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Back in the boys’ school, through the stages of life

open page boys school 170917

open page boys school 170917  


Memories of a boy, of life on the campus all of 50 years ago, that made men out of him and his mates

As I take a fork-full of masala dosa at the Tajmahal Hotel at Abids, and tuck it into my mouth daintily, memories of the morning chapel service in the nearby Methodist Boys Higher Secondary School, where I studied, flash before me, and I almost stand to sing “In all things be men”, which was our school motto.

Fifty years have passed and still I behave like a schoolboy whenever I am near my school. I smiled to myself, much to the amusement of other customers.

One of the most reputed schools during those days, our school boasted of (and still boasts of) a huge football ground (bigger than the Gymkhana Ground), two basketball courts, a kabaddi court, and huge peepal trees dotting the periphery of the ground. When bored with the school routine, we used to shin up these trees to escape into the hotel’s lodging foyer, down the steps, pool our money and feast on the crisp masala dosas.

Lunchtime was chaos. We used to hurriedly finish our lunch. Lot of eagles would hover above. We used to tie a thread to a piece of paper, put a piece of roti crumbled on it and throw it up in the air. Whoosh, the eagle would snoop down and pick up the roti, leaving the paper and thread dangling like a parachute. After this, we used play kabaddi and football till the second bell rang out.

Our vice-principal, Mr. Gladstone, would stride down the steps with a bamboo cane as big as himself. Hurriedly we would gather our bags, rush into the maths class, streaking with sweat and grime, and avoid Mrs. George teacher’s exasperated eyes. When not playing, we would sit on the steps of our school and play pranks, especially on our English teacher, Mr. Padma Rao. He was a tall guy, rustic, and used to also take NCC classes. We used to find some perverted delight in ribbing him. All we had to do was call out his name, of course in a group, like “Rao, Rao, Padma Rao”. He would abruptly stop and give us a stern look, which would be ignored. But someone or the other would give the game away with a titter. The floodgates open, and the chase starts. We run up the high school Mathews Mansion steps and take a plunge, two at a time, down the middle school’s Parker Memorial steps with our English master breathing down our necks, till some feeble, out-of-breath fellow is caught. The red NCC boot will land smack on his behind.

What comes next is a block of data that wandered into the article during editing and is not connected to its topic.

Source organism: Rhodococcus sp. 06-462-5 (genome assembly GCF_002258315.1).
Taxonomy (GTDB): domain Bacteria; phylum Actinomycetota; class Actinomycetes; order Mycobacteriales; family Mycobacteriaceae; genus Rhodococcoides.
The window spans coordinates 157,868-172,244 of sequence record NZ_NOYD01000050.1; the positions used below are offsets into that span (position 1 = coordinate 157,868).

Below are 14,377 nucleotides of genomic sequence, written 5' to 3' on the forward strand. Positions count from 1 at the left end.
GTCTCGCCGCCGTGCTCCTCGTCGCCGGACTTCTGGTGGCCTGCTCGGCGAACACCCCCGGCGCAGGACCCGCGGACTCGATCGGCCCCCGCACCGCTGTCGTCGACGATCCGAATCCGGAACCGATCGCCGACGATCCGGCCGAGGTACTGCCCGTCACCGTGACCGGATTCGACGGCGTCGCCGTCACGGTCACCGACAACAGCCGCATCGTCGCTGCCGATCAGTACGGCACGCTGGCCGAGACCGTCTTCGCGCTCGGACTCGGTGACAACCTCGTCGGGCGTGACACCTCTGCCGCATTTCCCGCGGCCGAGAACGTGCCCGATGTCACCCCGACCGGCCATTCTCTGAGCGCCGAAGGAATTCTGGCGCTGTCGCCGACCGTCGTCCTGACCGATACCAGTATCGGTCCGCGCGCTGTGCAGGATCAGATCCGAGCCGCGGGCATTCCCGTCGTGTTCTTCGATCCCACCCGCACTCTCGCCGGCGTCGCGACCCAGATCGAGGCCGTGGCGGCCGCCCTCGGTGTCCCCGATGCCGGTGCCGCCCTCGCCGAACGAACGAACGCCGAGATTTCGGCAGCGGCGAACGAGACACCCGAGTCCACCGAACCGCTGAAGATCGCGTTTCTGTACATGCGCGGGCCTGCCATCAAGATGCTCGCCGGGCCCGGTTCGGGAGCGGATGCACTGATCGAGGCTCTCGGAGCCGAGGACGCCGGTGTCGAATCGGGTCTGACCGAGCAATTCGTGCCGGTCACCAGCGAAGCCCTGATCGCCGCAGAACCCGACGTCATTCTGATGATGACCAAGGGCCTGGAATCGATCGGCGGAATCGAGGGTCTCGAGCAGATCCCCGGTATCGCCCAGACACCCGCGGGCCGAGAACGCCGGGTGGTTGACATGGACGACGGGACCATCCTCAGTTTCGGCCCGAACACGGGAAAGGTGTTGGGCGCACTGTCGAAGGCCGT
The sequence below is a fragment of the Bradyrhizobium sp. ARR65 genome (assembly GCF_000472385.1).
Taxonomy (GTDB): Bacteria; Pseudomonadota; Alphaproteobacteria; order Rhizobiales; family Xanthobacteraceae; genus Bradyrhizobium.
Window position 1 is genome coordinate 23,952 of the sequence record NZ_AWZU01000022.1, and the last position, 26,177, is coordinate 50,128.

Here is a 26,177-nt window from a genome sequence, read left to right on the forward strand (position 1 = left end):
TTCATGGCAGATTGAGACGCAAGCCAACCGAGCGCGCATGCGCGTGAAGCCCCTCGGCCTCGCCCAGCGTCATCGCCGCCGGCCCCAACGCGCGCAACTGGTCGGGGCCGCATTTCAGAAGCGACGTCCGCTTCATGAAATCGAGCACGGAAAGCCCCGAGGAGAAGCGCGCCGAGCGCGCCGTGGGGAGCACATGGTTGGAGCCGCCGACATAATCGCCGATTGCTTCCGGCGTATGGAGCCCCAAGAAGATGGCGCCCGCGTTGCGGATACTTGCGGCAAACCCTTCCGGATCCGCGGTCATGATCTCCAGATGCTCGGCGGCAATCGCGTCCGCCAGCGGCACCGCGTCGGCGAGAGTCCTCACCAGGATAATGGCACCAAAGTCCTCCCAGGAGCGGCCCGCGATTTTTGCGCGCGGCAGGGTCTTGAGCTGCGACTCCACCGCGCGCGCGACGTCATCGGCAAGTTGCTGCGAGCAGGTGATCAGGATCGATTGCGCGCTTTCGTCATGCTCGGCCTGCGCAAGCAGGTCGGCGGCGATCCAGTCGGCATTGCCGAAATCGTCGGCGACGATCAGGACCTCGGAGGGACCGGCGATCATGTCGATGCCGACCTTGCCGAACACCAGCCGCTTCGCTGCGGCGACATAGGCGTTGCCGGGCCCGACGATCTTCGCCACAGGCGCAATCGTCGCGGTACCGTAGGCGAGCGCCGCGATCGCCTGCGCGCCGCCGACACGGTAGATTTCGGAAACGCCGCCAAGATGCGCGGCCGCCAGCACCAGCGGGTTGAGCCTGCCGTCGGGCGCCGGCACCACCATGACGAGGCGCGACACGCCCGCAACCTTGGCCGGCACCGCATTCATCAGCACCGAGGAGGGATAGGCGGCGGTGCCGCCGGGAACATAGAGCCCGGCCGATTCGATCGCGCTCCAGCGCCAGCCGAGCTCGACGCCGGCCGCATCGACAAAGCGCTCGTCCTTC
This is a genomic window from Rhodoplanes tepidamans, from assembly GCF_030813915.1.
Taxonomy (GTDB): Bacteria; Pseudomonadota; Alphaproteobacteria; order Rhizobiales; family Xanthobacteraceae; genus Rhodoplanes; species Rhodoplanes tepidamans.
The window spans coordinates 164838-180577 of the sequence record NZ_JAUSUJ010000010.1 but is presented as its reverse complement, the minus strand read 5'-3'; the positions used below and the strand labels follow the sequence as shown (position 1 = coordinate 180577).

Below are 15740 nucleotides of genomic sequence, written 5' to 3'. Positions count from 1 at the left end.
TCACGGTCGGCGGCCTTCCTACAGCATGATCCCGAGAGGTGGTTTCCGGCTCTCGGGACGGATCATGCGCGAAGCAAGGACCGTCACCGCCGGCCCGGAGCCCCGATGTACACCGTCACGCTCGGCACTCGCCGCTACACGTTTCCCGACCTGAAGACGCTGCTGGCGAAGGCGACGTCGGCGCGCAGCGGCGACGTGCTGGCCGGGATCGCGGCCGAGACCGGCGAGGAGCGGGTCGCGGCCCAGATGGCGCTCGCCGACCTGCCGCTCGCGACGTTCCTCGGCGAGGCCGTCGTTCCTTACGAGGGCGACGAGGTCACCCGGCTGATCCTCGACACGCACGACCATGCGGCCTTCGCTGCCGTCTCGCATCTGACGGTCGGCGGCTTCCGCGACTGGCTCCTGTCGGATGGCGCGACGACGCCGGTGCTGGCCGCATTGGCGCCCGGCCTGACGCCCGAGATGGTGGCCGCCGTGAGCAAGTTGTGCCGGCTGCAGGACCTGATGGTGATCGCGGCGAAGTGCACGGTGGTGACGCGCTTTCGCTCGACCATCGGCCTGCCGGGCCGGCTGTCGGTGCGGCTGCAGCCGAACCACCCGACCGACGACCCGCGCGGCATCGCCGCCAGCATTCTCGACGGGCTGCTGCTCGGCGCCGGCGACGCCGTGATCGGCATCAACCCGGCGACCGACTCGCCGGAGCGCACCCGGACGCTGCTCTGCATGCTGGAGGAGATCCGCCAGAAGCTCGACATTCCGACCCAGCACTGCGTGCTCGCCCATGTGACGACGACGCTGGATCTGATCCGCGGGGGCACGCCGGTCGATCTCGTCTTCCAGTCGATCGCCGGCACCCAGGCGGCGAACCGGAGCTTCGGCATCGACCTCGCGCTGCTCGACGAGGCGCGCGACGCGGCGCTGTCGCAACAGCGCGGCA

The big bell

As evening approached all eyes would be on the huge brass bell. Ganta Ramulu, as he was known, would cover his ears with one hand and strike the gong. Three thousand-plus boys would stream out of the classrooms, as if possessed by the devil himself, raising red dust. It would put a sandstorm in the Arabian desert to shame.

Out of school, we would hunt for any money left. There was this stout, roly-poly man with bright colourful lungi and skullcap. He used to come on a bicycle all the way from Barkas. We could play pranks with our teachers, even cheat on them, because they loved us and indulged us in our mischief. But we could not cheat this fellow. Though there will be so many grimy hands rising, he knew which boy had paid and who hadn’t. Hats off to him.

Today, in spite of the concrete structure where once a hostel stood, we your old students remember you, Methodist Boys School.

I will still stand as in the morning assembly, shed a silent tear, and with a voice choked with emotion sing, “We love our school dear MBHS, to thee we pledge our loyalty. In all things be men our motto be, wherever we be, air land or sea.”

Yes, my beloved school, and my dedicated teachers, you taught us, guided us and instilled in us to be men in all circumstances.

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Printable version | Jan 28, 2020 7:39:46 AM |

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